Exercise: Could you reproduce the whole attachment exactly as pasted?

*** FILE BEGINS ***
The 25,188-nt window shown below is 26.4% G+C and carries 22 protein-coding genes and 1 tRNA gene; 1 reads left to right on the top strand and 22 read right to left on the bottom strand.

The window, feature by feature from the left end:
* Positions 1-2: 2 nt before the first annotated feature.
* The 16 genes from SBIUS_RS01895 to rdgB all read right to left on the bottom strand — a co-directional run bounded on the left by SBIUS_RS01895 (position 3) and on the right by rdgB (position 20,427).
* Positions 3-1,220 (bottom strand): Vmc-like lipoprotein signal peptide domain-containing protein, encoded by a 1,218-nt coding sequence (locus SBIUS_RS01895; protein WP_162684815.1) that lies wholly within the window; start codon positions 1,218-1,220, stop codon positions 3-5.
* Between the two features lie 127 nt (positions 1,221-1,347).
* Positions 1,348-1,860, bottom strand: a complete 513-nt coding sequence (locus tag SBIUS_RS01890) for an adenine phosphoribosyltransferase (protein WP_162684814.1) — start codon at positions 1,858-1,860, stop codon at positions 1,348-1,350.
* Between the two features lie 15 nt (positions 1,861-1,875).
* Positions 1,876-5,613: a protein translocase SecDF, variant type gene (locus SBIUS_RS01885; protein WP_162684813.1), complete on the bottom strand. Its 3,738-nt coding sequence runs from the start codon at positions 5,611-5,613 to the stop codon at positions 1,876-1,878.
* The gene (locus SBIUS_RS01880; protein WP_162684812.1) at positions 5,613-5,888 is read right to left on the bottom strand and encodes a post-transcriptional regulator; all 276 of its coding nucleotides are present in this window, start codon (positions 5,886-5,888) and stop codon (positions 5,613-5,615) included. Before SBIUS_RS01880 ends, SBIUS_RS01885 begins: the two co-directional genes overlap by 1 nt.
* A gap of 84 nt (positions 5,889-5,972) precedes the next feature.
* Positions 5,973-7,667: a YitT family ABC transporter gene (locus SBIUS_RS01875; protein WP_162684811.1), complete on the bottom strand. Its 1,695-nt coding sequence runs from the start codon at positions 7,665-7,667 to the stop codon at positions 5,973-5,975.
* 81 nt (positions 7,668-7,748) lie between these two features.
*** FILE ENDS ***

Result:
The 25,188-nt window shown below is 26.4% G+C and carries 22 protein-coding genes and 1 tRNA gene; 1 reads left to right on the top strand and 22 read right to left on the bottom strand.

The window, feature by feature from the left end:
* Positions 1-2: 2 nt before the first annotated feature.
* The 16 genes from SBIUS_RS01895 to rdgB all read right to left on the bottom strand — a co-directional run bounded on the left by SBIUS_RS01895 (position 3) and on the right by rdgB (position 20,427).
* Positions 3-1,220 (bottom strand): Vmc-like lipoprotein signal peptide domain-containing protein, encoded by a 1,218-nt coding sequence (locus SBIUS_RS01895; protein WP_162684815.1) that lies wholly within the window; start codon positions 1,218-1,220, stop codon positions 3-5.
* Between the two features lie 127 nt (positions 1,221-1,347).
* Positions 1,348-1,860, bottom strand: a complete 513-nt coding sequence (locus tag SBIUS_RS01890) for an adenine phosphoribosyltransferase (protein WP_162684814.1) — start codon at positions 1,858-1,860, stop codon at positions 1,348-1,350.
* Between the two features lie 15 nt (positions 1,861-1,875).
* Positions 1,876-5,613: a protein translocase SecDF, variant type gene (locus SBIUS_RS01885; protein WP_162684813.1), complete on the bottom strand. Its 3,738-nt coding sequence runs from the start codon at positions 5,611-5,613 to the stop codon at positions 1,876-1,878.
* The gene (locus SBIUS_RS01880; protein WP_162684812.1) at positions 5,613-5,888 is read right to left on the bottom strand and encodes a post-transcriptional regulator; all 276 of its coding nucleotides are present in this window, start codon (positions 5,886-5,888) and stop codon (positions 5,613-5,615) included. Before SBIUS_RS01880 ends, SBIUS_RS01885 begins: the two co-directional genes overlap by 1 nt.
* A gap of 84 nt (positions 5,889-5,972) precedes the next feature.
* Positions 5,973-7,667: a YitT family ABC transporter gene (locus SBIUS_RS01875; protein WP_162684811.1), complete on the bottom strand. Its 1,695-nt coding sequence runs from the start codon at positions 7,665-7,667 to the stop codon at positions 5,973-5,975.
* 81 nt (positions 7,668-7,748) lie between these two features.